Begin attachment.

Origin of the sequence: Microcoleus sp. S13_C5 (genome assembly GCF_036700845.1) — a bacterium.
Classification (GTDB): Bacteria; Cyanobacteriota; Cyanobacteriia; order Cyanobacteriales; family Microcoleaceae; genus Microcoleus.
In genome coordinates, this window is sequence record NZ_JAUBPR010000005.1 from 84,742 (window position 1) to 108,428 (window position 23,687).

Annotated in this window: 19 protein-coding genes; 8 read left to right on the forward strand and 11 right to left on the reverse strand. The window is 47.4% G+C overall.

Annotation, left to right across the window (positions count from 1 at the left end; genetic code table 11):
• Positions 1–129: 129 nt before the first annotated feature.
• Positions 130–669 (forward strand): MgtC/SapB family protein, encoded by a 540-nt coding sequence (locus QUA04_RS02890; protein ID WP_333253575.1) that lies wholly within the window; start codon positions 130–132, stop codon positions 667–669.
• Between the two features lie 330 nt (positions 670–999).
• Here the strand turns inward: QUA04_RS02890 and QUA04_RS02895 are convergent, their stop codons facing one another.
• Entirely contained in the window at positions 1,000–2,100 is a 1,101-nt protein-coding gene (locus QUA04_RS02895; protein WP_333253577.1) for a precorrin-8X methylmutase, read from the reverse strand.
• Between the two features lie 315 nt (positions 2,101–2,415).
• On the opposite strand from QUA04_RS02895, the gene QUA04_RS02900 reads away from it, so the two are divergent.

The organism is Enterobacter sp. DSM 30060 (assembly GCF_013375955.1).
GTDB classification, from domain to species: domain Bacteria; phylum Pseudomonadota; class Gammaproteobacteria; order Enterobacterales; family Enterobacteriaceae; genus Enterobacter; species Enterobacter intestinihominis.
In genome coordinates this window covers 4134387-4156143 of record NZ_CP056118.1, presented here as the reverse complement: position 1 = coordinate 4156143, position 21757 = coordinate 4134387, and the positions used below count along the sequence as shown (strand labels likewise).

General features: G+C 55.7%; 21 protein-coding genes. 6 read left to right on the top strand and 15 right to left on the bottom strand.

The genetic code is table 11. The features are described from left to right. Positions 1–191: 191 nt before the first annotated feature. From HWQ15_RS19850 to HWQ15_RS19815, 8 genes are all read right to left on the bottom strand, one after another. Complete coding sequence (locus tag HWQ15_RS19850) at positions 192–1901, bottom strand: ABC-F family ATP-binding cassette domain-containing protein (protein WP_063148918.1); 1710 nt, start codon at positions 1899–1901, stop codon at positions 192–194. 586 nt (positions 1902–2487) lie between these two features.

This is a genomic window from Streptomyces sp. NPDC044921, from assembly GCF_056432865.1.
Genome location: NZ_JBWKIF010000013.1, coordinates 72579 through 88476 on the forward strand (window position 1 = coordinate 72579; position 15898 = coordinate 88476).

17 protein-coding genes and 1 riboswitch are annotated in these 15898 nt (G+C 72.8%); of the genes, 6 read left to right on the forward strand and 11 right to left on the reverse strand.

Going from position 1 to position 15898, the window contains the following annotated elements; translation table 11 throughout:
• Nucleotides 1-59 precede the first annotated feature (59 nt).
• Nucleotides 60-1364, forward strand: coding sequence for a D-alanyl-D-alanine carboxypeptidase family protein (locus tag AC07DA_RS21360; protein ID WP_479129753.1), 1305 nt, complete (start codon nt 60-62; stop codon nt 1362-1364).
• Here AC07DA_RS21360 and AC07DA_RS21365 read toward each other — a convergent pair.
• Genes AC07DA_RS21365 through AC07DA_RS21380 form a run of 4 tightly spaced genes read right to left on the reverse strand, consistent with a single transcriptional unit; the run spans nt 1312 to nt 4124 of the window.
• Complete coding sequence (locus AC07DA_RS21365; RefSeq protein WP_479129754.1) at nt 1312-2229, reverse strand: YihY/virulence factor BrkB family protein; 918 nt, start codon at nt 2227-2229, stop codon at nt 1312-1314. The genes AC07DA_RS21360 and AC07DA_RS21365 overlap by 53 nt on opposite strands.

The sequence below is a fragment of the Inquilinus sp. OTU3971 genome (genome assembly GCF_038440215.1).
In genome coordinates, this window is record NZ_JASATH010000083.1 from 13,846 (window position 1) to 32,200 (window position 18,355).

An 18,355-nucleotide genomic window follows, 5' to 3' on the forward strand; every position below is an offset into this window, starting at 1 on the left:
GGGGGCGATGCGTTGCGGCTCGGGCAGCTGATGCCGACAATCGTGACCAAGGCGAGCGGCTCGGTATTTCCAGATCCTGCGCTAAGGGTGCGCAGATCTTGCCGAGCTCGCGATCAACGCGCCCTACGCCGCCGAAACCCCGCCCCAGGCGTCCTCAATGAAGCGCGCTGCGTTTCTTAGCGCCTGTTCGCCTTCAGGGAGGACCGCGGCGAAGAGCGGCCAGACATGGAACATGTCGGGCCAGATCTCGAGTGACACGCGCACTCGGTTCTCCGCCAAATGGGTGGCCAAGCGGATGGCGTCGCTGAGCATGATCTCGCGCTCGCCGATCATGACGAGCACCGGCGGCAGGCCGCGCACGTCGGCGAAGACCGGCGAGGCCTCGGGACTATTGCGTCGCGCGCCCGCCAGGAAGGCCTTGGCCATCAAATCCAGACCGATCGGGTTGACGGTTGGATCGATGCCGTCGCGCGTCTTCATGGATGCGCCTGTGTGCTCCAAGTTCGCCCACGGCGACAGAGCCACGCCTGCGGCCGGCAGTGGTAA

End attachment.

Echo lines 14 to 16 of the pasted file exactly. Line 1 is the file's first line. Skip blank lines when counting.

GTDB classification, from domain to species: domain Bacteria; phylum Pseudomonadota; class Gammaproteobacteria; order Enterobacterales; family Enterobacteriaceae; genus Enterobacter; species Enterobacter intestinihominis.
In genome coordinates this window covers 4134387-4156143 of record NZ_CP056118.1, presented here as the reverse complement: position 1 = coordinate 4156143, position 21757 = coordinate 4134387, and the positions used below count along the sequence as shown (strand labels likewise).

General features: G+C 55.7%; 21 protein-coding genes. 6 read left to right on the top strand and 15 right to left on the bottom strand.